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A Motherly Shepherd
John 10: 11-18 (The Good Shepherd)
Jim Hill from B.C.

How many of you know anything about sheep-herding? The only sheep-herding I've seen is with horses and dogs. But from what I've heard and read about, there are shepherds in the Middle East who still herd sheep the old way, on foot, and with a crook, which is a stick with a hook at the end. And from what I've read, this old-style shepherding is more like mothering. These shepherds evidently don't have to crack a whip or blow a whistle. The sheep know the shepherd's voice, and will follow as if he were the surrogate mother. Even when herds are mingled (according to a pastor I talked to, who saw this happen on a trip to the Middle East), once each shepherd says the word and starts on his way, that shepherd's sheep know his voice, and separate off, following that particular shepherd.

Sometimes the shepherd will even name his sheep. The prophet Nathan tells a story in the Old Testament about a family who raised a sheep as if it were a member of their family, the way some people nowadays treat their dogs.

This old-style shepherding is more like mothering than leadership, and the sheep are more like children, like puppies than sheep.

That's why it doesn't bother me when some Christians use the metaphor of "mother" to describe God. God has many characteristics, including some motherly ones. For instance, in the familiar Psalm 23, which is the Psalm appointed for today, God is pictured much like a mother, as a nurturer and a feeder, as well as a protector and leader.

I must say, I do believe that the "father" metaphor is a better one, and absolutely NECESSARY because God's relationship to Jesus is the most important in the world, and that is a perfect Father-son relationship. But the metaphor of God as mother is not a bad one, especially because we see that side of God in Jesus. When God came into the world as the Christ, God was showing himself not as a strict disciplinarian or an angry judge or a distant, awesome God (although he is all of those things), but rather, God was showing himself as a kind and compassionate and gentle God— loving, embracing, motherly.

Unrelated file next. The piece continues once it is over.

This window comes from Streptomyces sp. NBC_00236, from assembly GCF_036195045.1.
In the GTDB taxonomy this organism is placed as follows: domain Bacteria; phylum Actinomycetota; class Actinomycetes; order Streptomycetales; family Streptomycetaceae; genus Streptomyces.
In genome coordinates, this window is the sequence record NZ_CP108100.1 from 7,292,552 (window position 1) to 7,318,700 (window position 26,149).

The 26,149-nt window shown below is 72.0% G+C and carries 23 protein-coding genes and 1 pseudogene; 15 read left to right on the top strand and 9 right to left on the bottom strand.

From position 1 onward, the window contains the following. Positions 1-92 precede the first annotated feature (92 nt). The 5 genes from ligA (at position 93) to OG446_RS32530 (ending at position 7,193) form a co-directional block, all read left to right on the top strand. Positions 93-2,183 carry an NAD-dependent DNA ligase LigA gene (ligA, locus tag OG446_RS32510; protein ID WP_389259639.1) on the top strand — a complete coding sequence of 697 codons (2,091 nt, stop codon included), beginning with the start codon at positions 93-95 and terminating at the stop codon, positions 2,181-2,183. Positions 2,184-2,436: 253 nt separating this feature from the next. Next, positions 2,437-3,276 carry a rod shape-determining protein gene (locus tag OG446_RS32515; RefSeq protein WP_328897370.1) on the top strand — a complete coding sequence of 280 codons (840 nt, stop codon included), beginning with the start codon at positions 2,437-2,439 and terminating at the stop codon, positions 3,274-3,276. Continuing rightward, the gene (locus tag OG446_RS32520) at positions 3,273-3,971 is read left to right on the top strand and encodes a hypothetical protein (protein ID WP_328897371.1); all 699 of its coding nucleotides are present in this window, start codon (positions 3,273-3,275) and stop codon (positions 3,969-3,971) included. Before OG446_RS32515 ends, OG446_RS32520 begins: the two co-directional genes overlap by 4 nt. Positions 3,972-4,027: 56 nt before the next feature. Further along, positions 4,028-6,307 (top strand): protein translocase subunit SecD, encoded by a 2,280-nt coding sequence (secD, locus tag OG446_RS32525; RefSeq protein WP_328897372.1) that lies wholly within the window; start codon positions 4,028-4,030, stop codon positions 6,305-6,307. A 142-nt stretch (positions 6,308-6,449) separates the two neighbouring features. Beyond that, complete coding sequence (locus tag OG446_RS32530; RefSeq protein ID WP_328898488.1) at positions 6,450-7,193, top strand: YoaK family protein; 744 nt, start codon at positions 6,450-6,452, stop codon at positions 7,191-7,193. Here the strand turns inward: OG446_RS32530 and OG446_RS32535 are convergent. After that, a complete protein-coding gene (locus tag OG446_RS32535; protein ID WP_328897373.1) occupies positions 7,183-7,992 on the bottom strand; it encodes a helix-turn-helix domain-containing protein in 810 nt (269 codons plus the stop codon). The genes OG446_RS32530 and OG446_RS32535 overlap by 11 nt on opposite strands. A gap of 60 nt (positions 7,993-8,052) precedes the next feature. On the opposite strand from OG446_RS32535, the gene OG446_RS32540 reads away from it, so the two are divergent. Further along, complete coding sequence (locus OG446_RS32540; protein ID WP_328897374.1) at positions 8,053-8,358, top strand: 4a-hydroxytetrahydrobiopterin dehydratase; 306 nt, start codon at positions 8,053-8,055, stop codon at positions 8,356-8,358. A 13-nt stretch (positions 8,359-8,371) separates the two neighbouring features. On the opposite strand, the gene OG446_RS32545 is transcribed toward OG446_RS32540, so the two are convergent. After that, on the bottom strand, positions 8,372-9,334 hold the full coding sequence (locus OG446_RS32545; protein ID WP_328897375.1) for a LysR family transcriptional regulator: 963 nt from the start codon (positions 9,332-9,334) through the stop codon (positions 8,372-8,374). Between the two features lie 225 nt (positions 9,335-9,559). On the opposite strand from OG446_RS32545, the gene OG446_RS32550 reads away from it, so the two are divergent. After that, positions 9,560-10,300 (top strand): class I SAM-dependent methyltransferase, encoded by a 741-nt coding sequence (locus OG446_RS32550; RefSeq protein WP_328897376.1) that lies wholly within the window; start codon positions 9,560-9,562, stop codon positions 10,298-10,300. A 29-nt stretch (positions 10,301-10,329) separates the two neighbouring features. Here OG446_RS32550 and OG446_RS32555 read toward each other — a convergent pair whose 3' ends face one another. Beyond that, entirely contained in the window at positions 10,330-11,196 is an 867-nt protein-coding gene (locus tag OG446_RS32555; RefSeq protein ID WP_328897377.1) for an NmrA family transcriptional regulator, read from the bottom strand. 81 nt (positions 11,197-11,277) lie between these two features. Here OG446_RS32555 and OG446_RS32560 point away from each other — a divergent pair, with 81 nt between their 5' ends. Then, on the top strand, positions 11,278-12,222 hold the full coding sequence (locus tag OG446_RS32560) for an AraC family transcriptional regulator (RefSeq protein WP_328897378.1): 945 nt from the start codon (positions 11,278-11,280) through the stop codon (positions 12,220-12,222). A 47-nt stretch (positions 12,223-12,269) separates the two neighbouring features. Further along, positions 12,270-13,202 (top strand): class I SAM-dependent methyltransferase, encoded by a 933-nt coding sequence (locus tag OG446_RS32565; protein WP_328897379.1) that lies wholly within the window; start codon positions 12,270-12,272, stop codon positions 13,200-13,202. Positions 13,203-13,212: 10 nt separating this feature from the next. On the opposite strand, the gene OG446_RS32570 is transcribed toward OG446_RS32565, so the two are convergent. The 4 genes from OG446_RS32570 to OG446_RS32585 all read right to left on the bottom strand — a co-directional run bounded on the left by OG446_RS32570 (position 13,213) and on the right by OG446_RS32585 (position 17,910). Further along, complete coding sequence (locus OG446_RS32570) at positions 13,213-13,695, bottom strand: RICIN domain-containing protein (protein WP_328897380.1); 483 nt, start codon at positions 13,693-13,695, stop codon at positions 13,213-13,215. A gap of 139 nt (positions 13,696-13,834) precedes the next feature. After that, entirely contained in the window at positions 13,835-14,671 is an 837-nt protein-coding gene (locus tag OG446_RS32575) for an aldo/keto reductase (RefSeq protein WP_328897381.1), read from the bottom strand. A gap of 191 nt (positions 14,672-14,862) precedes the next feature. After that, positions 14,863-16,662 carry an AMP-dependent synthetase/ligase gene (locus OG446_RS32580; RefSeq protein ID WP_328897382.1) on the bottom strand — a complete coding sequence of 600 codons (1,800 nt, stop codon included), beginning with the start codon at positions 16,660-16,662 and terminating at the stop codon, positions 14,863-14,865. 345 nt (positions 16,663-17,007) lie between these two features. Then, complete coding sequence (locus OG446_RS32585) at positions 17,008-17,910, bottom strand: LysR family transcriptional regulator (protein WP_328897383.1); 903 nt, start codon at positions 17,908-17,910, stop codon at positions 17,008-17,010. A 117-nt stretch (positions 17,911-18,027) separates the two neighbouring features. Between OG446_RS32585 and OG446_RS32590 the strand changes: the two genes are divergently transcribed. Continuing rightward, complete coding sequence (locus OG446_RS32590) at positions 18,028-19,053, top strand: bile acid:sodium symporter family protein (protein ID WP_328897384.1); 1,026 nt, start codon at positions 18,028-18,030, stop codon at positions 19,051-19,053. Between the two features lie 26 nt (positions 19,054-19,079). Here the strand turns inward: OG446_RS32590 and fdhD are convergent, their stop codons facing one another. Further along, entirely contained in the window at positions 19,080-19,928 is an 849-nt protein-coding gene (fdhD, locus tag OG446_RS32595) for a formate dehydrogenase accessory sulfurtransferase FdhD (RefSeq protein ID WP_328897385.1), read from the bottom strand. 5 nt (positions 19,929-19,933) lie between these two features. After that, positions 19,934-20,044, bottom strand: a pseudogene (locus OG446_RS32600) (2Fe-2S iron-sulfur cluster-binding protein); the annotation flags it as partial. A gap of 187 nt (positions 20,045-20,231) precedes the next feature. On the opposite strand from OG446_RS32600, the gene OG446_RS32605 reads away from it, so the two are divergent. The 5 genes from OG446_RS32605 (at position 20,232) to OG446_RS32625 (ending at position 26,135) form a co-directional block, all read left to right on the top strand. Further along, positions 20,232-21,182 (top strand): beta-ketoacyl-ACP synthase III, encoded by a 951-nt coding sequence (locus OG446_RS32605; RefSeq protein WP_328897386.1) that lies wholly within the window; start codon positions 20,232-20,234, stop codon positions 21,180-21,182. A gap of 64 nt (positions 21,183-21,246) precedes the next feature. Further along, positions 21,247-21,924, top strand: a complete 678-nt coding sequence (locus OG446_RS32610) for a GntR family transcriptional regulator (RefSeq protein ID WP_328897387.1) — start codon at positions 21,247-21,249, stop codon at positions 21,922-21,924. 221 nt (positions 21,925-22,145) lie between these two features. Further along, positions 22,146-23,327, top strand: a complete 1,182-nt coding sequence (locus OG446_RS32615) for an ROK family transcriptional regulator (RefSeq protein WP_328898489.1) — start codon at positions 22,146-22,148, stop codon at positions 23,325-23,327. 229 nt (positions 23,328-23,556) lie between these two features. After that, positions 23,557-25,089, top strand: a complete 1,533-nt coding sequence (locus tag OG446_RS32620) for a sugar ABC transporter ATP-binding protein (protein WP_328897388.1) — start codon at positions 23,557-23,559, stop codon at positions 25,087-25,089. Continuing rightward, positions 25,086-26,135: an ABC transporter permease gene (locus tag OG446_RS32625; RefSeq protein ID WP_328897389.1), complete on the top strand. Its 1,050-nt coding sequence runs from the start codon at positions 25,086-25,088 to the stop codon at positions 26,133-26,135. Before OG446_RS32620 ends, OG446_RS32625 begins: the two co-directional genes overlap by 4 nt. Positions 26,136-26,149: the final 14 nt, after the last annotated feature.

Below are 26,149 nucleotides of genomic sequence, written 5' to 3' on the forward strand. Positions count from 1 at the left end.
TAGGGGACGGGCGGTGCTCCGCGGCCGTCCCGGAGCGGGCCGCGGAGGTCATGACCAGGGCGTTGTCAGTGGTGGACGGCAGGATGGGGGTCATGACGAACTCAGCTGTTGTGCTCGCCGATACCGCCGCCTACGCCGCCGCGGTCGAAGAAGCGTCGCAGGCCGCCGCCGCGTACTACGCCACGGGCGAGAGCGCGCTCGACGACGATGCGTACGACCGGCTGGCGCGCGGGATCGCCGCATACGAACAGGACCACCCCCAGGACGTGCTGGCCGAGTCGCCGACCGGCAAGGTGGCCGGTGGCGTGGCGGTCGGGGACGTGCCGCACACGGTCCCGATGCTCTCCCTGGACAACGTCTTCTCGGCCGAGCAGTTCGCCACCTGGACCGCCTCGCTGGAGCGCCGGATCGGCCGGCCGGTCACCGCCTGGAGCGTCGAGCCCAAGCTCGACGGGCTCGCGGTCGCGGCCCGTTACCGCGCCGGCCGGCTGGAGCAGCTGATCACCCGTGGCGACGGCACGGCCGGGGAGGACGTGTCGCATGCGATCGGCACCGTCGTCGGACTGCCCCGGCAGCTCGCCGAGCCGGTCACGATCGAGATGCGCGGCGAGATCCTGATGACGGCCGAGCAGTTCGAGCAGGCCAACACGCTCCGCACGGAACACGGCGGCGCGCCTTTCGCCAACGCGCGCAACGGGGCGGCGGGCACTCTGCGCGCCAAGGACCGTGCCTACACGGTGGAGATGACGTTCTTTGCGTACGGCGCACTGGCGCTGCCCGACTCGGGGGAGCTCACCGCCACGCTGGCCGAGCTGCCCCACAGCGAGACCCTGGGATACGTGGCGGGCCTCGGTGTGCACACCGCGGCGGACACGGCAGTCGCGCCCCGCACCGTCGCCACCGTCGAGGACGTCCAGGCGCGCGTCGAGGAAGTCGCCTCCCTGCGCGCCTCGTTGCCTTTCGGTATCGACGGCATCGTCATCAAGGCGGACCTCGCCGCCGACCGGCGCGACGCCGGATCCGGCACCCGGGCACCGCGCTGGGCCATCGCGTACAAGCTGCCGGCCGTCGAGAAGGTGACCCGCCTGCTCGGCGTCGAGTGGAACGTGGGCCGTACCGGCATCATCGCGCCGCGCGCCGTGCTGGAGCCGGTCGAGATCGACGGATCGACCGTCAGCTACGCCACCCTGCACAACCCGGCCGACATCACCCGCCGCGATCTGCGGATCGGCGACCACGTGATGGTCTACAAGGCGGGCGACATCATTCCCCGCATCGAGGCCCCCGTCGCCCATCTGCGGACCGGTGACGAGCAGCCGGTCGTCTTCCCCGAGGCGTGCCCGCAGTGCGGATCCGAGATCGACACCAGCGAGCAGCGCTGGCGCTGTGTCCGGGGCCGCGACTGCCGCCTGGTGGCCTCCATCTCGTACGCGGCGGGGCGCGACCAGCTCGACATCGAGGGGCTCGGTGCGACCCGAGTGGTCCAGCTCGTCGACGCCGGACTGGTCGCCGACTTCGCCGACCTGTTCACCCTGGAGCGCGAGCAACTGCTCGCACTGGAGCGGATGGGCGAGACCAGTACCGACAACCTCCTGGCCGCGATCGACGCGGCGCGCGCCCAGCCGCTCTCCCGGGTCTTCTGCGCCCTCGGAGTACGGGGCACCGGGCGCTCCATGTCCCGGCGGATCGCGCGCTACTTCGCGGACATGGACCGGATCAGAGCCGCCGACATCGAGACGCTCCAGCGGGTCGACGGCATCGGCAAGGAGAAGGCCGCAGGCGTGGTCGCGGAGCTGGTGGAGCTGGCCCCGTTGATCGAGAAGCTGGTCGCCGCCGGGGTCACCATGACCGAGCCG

Nothing wrong with that metaphor, because that's certainly the way God is.

In today's Gospel Lesson, Jesus says, "I am the good shepherd. The good shepherd lays down his life for the sheep." I'm sure you've nature shows on TV, or seen the actual thing outdoors, where a mother bear will sacrifice her life for the cubs, or a doe will lead hunters away from the fawn, or a mother bird will fake injury, in order to attract a predator away from the nest. A good mother will do that without hesitation, with total self-sacrifice. Isn't that a good illustration of what God is like!

I read about a forest fire in Western Canada that burned a farm, including the outbuildings. After the embers had cooled, the farmer was walking around checking the ruins, and noticed a burnt lump on the ground. He prodded it with a stick, and here it was a HEN that had burned to death. He flipped it over and underneath were three, live baby chicks, chirping and frightened. God is like that mother hen, giving his life for his children.

It reminds me of Matthew 23:37, Jesus' words of lamentation as he looks down over the city: "O Jerusalem, Jerusalem," he said. "How often have I desired to gather your children together as a hen gathers her brood under her wings, but you were not willing!"

What does this mean for us? It means first of all, that we must be sure we're following our One Leader. Not any human leader, government leader, president, premier, minister, or hero, unless they are urging us to follow the Only Leader. We must not follow any church leader, bishop, pastor, evangelist, or prophet, unless they are like the Old Testament prophets, who always pointed away from themselves to Yahweh as the Shepherd.

You may recall that John the Baptist had a tremendous following, but asked his disciples to follow Jesus, saying, "He must increase, and I must decrease."

Not that society and government and church don't need good leaders! Good leadership is one of the vital requirements for the success of any group.